Self-Care at Home
For all ruptured tendons, regardless of site, follow the standard RICE (Rest, Ice, Compression, Elevation) home therapy procedure as you seek medical attention.
- Resting the affected extremity
- Ice application to the affected area
- Apply ice in a plastic bag wrapped in a towel or with a reusable cold pack wrapped in a towel.
- Applying ice directly to skin may lead to further damage if left on for a prolonged period of time.
- Compression of the affected area to minimize swelling
- Apply compression by loosely wrapping the affected area with an ACE bandage.
- Be sure that the bandage does not cut off blood flow to the area in question.
- Elevation of the extremity if possible: Try to keep the area above the level of your heart to minimize swelling.
- It is recommended that the quadriceps rupture should be immobilized in an extended (straight knee) position and that biceps rupture should be immobilized in a sling with the elbow bent at 90°.
- Partial tears may be treated without surgery. Your doctor may place your straight leg in a cast or immobilizer for 4 to 6 weeks.
- Once you are able to raise the affected leg without discomfort for 10 days, it is safe to slowly stop the immobilization.
- Achilles tendon
- Treatment without surgery involves immobilizing your foot so that the sole of the foot is pointed downward for 4 to 8 weeks.
- This treatment has been advocated by some because it gives similar results to surgery in motion and strength. The problem with this treatment is that it has a rerupture rate of up to 30%. Nevertheless, it may still be a reasonable option for those who are at increased operative risk because of age or medical problems or inactive people who may tolerate mild weakness in supporting weight on the ball of the foot (called plantarflexion).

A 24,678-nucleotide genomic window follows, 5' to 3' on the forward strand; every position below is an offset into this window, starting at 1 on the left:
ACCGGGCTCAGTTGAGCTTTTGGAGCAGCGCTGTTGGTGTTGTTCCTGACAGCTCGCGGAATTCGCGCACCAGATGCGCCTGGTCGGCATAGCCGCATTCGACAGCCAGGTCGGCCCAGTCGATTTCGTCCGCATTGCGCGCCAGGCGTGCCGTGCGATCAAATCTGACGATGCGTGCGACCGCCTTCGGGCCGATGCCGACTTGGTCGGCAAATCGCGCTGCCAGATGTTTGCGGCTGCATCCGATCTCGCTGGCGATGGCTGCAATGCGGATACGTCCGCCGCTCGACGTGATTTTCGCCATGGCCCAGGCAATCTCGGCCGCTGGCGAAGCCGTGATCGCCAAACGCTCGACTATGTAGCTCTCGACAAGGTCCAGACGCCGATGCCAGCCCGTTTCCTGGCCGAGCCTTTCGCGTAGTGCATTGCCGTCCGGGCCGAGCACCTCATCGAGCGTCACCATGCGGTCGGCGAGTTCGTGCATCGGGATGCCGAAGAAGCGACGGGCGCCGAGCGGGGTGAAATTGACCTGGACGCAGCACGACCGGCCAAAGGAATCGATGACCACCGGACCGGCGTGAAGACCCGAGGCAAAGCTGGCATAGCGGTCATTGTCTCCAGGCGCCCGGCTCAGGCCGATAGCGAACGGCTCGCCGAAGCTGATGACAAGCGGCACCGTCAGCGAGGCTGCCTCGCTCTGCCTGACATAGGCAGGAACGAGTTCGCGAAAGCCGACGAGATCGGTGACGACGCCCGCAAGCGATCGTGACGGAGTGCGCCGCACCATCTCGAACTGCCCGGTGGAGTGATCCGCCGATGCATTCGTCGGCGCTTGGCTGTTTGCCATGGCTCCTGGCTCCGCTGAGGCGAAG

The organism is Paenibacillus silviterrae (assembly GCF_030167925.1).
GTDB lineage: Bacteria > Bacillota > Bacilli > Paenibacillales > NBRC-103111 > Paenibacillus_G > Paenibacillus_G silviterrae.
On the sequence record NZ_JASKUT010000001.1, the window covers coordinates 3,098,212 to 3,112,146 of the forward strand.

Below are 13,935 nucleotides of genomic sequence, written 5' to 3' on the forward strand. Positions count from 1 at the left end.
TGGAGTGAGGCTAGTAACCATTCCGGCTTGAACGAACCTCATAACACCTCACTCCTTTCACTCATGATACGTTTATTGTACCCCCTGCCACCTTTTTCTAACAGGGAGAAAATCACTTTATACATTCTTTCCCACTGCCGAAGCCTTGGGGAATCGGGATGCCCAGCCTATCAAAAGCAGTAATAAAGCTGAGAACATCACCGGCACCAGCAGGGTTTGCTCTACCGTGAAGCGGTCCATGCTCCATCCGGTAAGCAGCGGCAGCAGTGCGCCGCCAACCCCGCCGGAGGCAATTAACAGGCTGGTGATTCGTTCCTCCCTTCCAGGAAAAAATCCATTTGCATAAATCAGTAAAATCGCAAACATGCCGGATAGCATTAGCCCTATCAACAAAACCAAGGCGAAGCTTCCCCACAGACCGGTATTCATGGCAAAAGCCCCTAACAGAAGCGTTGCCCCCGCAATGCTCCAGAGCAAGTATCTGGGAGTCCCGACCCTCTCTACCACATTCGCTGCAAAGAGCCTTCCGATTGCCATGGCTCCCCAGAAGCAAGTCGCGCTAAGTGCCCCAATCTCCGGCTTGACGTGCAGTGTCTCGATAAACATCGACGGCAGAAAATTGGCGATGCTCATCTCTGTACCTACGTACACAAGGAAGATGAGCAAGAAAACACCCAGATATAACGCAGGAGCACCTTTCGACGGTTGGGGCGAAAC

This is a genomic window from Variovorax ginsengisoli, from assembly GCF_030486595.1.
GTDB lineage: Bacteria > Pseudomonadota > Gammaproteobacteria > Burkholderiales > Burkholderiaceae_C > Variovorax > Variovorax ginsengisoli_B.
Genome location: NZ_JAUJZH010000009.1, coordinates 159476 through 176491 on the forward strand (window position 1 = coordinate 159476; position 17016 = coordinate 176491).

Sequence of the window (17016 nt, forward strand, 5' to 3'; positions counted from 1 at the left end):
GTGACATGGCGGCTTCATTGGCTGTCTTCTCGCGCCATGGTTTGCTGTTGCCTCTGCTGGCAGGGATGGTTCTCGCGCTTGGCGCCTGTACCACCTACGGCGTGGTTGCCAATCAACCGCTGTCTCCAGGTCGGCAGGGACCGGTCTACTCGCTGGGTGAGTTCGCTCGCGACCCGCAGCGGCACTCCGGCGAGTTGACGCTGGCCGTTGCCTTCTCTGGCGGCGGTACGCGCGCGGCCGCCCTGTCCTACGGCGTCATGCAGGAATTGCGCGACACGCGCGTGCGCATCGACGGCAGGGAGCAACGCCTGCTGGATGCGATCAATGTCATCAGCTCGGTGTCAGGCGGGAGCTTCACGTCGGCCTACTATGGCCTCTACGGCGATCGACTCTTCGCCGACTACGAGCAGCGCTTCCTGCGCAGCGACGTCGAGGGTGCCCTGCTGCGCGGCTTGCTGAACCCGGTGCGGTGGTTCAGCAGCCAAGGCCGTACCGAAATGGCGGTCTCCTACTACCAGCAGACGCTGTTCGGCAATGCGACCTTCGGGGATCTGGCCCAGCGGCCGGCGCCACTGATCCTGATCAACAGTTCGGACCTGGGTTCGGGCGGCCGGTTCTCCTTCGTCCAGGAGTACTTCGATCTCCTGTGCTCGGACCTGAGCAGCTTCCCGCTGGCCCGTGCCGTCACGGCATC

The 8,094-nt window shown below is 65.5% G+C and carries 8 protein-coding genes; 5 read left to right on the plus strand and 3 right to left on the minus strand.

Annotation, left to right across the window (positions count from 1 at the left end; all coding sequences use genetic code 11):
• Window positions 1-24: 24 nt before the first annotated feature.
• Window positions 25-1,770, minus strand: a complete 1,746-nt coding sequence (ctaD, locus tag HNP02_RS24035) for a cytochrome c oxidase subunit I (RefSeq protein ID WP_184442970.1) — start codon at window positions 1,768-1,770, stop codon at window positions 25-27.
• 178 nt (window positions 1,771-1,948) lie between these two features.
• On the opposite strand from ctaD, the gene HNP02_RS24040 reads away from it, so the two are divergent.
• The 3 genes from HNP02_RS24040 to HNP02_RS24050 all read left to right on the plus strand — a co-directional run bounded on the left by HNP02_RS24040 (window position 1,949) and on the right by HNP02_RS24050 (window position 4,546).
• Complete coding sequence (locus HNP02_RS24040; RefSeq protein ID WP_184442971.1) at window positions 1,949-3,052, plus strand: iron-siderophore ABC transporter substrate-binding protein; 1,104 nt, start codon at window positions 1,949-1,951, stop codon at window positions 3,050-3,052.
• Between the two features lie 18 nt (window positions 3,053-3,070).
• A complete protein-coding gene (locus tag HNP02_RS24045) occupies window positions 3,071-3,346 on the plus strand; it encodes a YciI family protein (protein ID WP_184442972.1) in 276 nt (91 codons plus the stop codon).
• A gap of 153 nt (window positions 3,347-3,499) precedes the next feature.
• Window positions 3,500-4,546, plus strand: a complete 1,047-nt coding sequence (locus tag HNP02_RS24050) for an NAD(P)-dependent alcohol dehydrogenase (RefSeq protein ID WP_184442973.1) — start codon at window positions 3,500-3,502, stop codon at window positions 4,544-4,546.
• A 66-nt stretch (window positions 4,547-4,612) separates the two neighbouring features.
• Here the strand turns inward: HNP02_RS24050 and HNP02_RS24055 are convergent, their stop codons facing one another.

- Rotator cuff
- The rotator cuff is unique because treatment without surgery is the treatment of choice in most tendon injuries. More than 90% of tendon injuries are long term in nature, and 33-90% of these chronic rupture symptoms go away without surgery.
- In contrast, acute rupture, as occurs with trauma, may or may not be repaired surgically depending on the severity of the tear.
- If the tear is less than 50% of the thickness of the muscle or less than 1 cm in size, the dead tissue is removed arthroscopically. A small incision is made and a tool called an arthroscope is passed into the joint. Through it, the surgeon can see and remove dead tissue without actually cutting the joint open. The shoulder is then left to heal.
- Most surgeons prefer not to operate on a ruptured biceps tendon because function is not severely impaired with its rupture.
- Studies suggest that after biceps rupture, only a small fraction of elbow flexion is lost and approximately 10-20% strength reduction in supination (ability to turn the hand palm up). This is considered to be a moderate loss and not worth the risk of surgery in middle-aged and older people.
This information is not intended to replace the advice of a doctor.